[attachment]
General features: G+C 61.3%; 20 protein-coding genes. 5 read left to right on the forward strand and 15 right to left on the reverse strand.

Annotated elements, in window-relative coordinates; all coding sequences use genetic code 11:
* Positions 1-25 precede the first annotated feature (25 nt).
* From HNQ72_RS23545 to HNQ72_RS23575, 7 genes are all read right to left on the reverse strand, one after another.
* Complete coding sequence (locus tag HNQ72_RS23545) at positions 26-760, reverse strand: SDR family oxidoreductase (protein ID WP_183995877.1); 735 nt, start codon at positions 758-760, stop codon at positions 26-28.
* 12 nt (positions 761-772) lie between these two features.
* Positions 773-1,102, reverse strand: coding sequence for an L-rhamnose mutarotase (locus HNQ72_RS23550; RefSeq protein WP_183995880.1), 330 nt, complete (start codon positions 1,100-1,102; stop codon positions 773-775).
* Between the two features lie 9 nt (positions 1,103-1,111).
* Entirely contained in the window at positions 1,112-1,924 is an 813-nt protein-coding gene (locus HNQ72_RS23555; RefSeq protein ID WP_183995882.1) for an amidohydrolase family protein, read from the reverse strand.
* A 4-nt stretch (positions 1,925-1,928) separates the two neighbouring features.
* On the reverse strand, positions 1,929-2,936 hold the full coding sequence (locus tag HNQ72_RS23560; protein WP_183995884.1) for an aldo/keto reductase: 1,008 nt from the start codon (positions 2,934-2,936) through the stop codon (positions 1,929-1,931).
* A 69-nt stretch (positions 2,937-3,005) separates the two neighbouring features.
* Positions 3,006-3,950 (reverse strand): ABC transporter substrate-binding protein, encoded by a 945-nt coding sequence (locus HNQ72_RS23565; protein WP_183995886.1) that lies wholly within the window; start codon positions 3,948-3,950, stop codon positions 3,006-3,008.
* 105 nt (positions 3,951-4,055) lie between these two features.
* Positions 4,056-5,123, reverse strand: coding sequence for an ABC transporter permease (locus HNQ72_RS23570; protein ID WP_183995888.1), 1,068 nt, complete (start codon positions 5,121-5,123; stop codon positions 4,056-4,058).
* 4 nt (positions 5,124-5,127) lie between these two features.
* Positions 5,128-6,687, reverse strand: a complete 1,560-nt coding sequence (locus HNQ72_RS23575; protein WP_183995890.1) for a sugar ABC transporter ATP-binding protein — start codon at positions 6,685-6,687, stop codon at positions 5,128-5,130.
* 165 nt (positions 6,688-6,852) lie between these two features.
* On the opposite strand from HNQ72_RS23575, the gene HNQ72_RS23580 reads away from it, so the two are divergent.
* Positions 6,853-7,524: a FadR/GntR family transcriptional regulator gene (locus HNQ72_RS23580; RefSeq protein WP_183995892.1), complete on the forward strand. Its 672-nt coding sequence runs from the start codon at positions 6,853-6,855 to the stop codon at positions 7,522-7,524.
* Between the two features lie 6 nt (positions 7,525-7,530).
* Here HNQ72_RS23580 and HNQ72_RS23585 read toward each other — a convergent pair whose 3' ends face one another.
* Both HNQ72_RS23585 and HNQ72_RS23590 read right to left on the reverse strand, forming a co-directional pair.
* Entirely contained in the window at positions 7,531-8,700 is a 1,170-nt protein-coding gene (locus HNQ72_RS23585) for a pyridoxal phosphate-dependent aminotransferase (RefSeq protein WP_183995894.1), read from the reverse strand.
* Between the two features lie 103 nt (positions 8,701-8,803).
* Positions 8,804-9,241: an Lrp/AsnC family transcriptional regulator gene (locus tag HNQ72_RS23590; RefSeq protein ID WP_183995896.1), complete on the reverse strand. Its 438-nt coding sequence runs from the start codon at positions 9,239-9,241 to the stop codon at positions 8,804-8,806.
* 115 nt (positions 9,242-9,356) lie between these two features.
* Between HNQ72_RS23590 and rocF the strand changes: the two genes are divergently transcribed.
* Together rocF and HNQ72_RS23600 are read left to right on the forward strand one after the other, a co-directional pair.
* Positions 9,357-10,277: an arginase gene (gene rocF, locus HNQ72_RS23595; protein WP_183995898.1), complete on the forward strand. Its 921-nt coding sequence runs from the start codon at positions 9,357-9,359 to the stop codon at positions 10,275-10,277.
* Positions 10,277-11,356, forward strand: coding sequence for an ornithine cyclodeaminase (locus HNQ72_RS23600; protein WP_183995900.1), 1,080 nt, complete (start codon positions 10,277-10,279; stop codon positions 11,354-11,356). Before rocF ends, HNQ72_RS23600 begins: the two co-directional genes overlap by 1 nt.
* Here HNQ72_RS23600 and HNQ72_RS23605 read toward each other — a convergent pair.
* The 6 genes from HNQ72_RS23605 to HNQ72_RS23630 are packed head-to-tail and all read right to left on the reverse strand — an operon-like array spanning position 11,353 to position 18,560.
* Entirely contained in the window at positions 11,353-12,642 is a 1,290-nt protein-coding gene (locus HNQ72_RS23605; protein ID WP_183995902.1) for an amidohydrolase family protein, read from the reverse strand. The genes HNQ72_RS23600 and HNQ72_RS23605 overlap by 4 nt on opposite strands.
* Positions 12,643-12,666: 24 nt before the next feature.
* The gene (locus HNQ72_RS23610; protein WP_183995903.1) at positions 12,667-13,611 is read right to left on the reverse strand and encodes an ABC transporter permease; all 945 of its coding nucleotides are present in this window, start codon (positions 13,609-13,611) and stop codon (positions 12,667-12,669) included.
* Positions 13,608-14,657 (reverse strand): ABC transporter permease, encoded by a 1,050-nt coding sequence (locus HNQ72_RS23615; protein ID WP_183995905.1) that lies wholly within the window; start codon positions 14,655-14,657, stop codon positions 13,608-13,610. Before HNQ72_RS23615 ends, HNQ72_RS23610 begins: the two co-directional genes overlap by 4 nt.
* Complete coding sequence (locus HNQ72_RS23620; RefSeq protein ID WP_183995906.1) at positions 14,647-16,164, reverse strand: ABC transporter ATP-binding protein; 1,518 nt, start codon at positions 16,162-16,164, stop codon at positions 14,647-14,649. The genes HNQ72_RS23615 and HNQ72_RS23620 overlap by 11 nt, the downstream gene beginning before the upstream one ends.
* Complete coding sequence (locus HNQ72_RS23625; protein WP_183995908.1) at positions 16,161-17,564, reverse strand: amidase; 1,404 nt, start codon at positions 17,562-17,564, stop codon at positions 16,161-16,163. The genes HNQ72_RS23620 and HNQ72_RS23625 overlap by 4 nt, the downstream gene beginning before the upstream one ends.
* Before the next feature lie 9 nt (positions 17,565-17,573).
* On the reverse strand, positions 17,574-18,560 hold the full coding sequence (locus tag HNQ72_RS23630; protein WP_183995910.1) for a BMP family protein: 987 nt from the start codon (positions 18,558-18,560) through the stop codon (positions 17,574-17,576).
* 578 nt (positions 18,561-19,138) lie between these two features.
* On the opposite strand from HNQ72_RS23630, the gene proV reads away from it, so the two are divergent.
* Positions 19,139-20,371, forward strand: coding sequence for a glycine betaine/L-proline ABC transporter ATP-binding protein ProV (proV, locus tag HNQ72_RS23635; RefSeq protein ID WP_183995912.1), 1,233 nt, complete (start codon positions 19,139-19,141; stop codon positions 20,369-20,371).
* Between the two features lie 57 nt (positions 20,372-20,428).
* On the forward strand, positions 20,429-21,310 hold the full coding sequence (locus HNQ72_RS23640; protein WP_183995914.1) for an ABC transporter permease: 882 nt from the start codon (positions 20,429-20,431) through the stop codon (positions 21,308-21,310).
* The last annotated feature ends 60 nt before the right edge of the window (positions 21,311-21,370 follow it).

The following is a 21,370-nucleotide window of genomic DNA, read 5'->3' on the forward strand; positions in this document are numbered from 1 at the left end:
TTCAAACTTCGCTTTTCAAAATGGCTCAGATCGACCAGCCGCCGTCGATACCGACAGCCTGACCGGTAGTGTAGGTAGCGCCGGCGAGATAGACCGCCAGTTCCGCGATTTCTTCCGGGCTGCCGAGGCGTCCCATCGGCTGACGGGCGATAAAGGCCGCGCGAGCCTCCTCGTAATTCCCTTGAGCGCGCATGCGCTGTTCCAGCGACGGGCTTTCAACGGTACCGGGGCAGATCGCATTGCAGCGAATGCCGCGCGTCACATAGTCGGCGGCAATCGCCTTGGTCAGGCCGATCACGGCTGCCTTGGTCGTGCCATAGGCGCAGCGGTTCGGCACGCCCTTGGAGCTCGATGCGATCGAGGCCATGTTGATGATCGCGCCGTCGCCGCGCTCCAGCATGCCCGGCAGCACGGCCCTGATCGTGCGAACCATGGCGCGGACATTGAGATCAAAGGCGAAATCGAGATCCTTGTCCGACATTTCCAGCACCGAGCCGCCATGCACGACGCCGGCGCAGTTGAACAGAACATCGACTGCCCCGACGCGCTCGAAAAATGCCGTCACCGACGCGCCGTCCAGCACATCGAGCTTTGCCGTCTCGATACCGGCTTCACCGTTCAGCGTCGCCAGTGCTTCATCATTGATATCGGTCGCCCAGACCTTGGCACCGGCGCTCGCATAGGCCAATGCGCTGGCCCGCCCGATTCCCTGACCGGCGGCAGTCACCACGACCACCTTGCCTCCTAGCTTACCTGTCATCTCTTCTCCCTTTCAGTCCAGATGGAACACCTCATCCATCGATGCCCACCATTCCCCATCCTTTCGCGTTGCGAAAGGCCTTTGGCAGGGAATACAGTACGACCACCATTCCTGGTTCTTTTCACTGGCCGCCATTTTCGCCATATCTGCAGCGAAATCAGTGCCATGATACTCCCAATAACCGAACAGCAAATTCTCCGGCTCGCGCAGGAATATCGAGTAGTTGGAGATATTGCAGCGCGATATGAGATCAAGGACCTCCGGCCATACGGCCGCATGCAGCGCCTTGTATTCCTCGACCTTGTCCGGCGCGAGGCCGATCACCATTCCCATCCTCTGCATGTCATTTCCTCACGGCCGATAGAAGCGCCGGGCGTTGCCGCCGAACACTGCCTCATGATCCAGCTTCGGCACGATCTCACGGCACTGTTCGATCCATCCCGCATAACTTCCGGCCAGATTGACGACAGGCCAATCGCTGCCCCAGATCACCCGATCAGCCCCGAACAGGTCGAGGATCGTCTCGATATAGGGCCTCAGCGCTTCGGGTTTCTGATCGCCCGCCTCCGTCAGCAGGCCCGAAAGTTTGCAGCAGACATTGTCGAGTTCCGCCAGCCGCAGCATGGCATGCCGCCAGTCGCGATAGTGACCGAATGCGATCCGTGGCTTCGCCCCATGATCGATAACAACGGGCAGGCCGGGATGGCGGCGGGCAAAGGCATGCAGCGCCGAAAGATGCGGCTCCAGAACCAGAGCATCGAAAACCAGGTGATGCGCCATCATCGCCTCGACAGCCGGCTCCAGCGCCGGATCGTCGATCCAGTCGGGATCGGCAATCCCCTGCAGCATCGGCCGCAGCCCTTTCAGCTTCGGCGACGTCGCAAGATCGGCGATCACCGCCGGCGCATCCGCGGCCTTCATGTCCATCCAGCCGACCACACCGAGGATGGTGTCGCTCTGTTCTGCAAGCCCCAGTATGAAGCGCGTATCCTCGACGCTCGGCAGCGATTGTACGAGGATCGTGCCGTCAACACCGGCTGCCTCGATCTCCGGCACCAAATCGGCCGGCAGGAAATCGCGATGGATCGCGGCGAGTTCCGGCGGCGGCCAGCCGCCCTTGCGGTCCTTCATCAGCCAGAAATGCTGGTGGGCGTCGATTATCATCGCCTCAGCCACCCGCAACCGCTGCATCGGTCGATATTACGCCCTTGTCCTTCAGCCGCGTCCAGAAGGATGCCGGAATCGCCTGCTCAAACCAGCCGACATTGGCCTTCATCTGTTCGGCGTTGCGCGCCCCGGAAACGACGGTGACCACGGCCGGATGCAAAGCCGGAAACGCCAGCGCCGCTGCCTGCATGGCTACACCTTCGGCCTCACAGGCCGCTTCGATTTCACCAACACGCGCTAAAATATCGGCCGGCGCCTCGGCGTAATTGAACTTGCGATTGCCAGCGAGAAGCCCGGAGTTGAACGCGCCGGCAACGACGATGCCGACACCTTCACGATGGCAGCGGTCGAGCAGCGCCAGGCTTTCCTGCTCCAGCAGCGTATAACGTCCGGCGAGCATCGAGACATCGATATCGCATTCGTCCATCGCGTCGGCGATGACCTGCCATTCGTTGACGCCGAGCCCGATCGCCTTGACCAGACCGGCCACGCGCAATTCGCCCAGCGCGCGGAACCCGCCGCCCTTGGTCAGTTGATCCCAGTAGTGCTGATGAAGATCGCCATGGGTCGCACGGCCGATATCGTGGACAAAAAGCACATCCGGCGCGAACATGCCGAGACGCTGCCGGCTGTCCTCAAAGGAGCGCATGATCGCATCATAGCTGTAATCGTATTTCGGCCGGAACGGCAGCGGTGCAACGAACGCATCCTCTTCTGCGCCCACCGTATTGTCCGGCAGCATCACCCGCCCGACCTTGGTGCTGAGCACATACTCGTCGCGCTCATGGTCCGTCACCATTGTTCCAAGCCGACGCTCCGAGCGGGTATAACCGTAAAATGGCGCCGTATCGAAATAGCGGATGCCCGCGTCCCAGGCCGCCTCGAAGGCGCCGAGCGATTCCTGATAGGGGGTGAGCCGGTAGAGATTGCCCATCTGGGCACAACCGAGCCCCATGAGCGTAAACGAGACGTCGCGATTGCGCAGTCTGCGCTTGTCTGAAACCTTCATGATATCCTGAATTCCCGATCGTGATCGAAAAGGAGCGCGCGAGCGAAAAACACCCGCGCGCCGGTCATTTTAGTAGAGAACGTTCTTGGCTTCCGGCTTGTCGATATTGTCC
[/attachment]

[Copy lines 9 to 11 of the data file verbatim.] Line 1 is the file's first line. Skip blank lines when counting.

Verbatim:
* Entirely contained in the window at positions 1,112-1,924 is an 813-nt protein-coding gene (locus HNQ72_RS23555; RefSeq protein ID WP_183995882.1) for an amidohydrolase family protein, read from the reverse strand.
* A 4-nt stretch (positions 1,925-1,928) separates the two neighbouring features.
* On the reverse strand, positions 1,929-2,936 hold the full coding sequence (locus tag HNQ72_RS23560; protein WP_183995884.1) for an aldo/keto reductase: 1,008 nt from the start codon (positions 2,934-2,936) through the stop codon (positions 1,929-1,931).